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State's largest private company plans to go public

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The state's largest private company plans to go public.

Evansville-based Berry Plastics Group Inc., a container maker owned by funds affiliated with Apollo Global Management LLC, on Friday filed to sell up to $500 million of stock in an initial public offering.

Proceeds of the sale will be used to repay debt and for general corporate purposes, the company said in a filing with the U.S. Securities and Exchange Commission. The amount of the offering may change. The company did not disclose how many shares it plans to issue or their expected price.

Apollo will continue to hold a majority of the voting rights after the share sale, it said.

Berry Plastics was founded in Indiana in 1967. It had revenue of $4.4 billion in fiscal year 2010. The company manufactures products including plastic containers, packaging, tapes and films.

Berry Plastics posted a loss of $299 million for the fiscal year ended Oct. 1, down from a $113 million loss a year earlier, as expenses grew faster than sales. Long-term debt as of Dec. 31 was $4.5 billion.

The company said it has acquired more than 30 packaging businesses since 1988, with 10 deals completed in the past five years. It has more than 16,000 employees, according to the filing with more than 2,000 of those in Indiana.

Apollo, based in New York, and Graham Partners Inc. agreed to acquire Berry’s parent, BPC Holding Corp., in a $2.25 billion deal in 2006 from the private-equity units of Goldman Sachs Group Inc. and JPMorgan Chase & Co.

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  • More IPOs?
    I'm getting sick of all this small-fry Indy firms thinking they deserve to be listed. Nobody outside of Indianapolis cares about AngiesList (paid version of Yelp), Exacttarget (spam email firm), or Sharpiros Deli. None of these companies are worth anything either.

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  1. These liberals are out of control. They want to drive our economy into the ground and double and triple our electric bills. Sierra Club, stay out of Indy!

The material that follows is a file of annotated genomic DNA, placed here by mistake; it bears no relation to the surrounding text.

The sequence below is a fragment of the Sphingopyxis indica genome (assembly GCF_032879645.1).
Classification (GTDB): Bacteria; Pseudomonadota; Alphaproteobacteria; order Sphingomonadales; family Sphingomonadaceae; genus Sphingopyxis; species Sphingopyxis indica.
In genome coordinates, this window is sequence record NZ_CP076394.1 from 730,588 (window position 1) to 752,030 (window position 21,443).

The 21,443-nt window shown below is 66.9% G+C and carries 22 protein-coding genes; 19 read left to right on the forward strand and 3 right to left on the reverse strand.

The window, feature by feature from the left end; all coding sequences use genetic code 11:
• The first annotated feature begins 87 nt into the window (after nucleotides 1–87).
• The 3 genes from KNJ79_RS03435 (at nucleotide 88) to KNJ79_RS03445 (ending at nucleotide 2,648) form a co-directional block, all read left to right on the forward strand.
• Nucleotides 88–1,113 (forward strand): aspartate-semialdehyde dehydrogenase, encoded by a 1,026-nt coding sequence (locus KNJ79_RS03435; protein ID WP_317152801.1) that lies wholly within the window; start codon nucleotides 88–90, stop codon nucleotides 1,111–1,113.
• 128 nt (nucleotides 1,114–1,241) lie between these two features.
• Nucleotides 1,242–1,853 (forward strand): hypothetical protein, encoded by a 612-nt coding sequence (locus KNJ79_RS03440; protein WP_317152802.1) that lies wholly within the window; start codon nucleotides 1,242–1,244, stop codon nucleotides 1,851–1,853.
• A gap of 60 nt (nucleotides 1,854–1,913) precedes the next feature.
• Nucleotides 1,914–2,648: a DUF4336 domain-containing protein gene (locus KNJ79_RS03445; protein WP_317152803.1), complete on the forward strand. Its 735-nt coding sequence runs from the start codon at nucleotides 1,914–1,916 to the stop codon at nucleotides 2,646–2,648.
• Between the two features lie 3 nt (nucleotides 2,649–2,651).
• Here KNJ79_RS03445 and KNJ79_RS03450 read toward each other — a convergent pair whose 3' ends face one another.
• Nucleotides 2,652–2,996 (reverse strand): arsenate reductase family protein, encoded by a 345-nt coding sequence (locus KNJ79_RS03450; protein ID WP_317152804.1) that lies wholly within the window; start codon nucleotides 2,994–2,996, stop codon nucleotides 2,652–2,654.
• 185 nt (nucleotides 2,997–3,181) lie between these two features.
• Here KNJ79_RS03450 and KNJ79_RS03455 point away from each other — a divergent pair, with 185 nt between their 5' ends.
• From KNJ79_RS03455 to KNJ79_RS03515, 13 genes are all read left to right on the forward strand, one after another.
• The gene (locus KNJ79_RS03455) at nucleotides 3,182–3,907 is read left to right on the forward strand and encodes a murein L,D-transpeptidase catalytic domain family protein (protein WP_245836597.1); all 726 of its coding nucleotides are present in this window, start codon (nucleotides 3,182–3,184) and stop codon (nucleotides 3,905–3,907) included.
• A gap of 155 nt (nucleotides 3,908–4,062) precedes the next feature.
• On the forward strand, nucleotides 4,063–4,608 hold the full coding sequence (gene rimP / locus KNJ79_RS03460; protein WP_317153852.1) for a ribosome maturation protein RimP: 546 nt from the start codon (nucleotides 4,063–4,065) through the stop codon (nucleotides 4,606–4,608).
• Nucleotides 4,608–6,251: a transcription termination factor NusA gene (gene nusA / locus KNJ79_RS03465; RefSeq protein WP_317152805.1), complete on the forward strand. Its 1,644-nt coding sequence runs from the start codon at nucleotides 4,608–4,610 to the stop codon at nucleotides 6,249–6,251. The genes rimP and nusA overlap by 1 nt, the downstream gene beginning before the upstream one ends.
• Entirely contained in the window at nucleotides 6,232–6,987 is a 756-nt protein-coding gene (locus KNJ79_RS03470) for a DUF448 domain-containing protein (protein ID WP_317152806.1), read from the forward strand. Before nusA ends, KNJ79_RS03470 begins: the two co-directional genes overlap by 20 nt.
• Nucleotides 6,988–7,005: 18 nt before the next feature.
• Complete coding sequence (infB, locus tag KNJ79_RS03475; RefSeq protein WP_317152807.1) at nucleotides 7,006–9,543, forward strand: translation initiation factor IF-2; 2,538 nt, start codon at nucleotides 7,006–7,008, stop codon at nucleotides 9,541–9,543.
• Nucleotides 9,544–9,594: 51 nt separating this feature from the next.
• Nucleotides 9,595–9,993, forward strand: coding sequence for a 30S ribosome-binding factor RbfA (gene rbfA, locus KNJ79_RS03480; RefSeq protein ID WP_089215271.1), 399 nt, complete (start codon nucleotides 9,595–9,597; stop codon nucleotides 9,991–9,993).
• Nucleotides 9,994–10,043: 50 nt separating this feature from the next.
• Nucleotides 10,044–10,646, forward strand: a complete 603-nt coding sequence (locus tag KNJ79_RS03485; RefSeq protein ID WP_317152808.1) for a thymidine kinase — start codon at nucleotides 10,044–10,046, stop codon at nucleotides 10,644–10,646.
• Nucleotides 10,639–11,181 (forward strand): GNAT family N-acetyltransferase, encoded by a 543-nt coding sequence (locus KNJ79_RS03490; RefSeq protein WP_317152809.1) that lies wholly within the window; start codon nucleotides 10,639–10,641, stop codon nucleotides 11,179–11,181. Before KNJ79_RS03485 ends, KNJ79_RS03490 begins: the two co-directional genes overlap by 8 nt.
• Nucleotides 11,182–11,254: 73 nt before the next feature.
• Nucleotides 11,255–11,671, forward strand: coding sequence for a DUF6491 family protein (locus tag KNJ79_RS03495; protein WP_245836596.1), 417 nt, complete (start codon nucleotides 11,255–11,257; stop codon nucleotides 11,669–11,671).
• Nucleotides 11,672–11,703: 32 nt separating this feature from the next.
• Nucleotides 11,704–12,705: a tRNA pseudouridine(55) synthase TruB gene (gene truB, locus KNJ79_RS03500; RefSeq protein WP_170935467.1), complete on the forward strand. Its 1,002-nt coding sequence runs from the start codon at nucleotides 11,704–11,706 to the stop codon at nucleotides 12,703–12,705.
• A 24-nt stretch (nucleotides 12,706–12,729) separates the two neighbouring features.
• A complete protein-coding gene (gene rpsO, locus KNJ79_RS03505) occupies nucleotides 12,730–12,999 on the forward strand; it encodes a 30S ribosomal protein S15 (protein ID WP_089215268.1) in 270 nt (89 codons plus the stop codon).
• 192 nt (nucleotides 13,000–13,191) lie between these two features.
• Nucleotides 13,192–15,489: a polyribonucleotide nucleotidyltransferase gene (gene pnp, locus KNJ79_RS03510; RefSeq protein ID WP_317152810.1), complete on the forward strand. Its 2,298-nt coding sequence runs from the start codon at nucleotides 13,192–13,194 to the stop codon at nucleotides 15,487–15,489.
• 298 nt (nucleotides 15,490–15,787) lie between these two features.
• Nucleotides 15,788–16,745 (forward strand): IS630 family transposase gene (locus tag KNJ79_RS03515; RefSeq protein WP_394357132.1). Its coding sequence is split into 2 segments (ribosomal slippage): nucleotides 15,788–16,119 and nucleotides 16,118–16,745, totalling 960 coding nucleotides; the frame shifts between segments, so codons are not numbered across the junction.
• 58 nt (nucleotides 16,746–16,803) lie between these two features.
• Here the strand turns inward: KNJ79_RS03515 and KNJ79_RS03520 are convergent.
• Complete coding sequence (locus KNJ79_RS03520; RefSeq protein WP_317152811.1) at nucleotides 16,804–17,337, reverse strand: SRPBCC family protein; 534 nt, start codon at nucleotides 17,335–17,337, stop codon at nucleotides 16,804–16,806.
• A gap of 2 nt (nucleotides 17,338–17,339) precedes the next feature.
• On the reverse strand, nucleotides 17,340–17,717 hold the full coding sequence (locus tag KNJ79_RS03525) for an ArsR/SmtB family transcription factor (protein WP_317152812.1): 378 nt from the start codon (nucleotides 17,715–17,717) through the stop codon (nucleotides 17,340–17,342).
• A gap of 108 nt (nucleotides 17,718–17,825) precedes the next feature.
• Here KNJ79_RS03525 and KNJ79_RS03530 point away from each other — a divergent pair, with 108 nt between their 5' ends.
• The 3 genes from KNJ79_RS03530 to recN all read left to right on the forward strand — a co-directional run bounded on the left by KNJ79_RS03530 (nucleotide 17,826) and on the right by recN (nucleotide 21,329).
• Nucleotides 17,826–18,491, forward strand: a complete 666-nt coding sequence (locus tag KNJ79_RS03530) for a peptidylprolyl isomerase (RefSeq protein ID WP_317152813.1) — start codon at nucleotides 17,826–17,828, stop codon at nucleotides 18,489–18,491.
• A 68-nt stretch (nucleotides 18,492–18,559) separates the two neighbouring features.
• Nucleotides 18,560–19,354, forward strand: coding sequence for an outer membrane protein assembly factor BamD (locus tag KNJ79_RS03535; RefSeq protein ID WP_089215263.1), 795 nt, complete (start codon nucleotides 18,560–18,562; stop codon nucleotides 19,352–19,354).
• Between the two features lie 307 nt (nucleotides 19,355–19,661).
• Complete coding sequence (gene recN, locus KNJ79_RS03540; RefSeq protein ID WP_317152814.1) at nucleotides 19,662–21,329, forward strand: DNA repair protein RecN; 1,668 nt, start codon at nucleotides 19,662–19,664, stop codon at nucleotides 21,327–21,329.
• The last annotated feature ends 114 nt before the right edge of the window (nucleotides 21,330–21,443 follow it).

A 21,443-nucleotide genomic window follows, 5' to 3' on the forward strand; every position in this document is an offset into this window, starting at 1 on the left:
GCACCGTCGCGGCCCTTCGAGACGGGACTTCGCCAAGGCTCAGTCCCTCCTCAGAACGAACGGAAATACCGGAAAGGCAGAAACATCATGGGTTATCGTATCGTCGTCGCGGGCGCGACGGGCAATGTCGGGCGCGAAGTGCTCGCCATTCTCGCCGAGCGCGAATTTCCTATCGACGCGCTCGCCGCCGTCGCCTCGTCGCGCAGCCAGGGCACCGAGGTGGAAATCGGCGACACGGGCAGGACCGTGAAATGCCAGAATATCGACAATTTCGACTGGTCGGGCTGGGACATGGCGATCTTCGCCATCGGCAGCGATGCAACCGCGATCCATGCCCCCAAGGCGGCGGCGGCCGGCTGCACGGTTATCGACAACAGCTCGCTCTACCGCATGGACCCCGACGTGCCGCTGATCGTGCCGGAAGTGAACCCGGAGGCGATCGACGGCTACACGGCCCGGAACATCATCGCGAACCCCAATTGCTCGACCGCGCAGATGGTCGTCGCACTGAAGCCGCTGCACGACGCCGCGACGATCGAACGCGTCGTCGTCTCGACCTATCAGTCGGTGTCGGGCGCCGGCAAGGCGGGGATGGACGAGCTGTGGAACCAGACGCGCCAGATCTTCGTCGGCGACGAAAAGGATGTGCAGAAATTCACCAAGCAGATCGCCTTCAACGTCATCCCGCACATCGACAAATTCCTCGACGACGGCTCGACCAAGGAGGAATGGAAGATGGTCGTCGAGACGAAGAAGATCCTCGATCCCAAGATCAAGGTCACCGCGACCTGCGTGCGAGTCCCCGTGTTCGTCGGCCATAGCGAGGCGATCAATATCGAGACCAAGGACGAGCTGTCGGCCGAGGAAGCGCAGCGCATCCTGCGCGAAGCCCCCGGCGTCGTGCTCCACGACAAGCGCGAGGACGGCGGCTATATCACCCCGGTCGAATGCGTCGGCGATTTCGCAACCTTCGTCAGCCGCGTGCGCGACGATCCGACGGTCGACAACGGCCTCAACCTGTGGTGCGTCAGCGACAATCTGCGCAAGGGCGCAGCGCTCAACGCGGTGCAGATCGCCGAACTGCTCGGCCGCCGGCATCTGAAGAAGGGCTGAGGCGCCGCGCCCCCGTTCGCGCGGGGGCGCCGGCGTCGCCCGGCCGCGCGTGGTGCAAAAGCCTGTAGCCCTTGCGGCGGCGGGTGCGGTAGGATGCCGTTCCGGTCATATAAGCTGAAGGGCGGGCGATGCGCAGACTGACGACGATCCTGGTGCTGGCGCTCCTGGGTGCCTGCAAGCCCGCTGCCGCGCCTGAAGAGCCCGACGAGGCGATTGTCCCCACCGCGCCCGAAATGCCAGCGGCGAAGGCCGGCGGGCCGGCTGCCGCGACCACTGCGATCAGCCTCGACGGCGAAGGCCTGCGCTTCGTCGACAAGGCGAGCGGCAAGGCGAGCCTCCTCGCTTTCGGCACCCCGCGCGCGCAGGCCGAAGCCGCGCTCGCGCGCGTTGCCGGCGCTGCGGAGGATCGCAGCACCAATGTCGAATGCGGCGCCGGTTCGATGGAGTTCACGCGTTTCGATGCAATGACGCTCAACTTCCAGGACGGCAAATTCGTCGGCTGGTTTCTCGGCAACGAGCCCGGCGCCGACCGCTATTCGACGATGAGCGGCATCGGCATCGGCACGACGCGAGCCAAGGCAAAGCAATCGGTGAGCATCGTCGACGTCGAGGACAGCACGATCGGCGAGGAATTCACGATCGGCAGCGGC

2. These activist liberal judges have gotten out of control. Thankfully we have a sensible supreme court that overturns their absurd rulings!

  3. Maybe they shouldn't be throwing money at the IRL or whatever they call it now. Probably should save that money for actual operations.

  4. For you central Indiana folks that don't know what a good pizza is, Aurelio's will take care of that. There are some good pizza places in central Indiana but nothing like this!!!

  5. I am troubled with this whole string of comments as I am not sure anyone pointed out that many of the "high paying" positions have been eliminated identified by asterisks as of fiscal year 2012. That indicates to me that the hospitals are making responsible yet difficult decisions and eliminating heavy paying positions. To make this more problematic, we have created a society of "entitlement" where individuals believe they should receive free services at no cost to them. I have yet to get a house repair done at no cost nor have I taken my car that is out of warranty for repair for free repair expecting the government to pay for it even though it is the second largest investment one makes in their life besides purchasing a home. Yet, we continue to hear verbal and aggressive abuse from the consumer who expects free services and have to reward them as a result of HCAHPS surveys which we have no influence over as it is 3rd party required by CMS. Peel the onion and get to the root of the problem...you will find that society has created the problem and our current political landscape and not the people who were fortunate to lead healthcare in the right direction before becoming distorted. As a side note, I had a friend sit in an ED in Canada for nearly two days prior to being evaluated and then finally...3 months later got a CT of the head. You pay for what you get...

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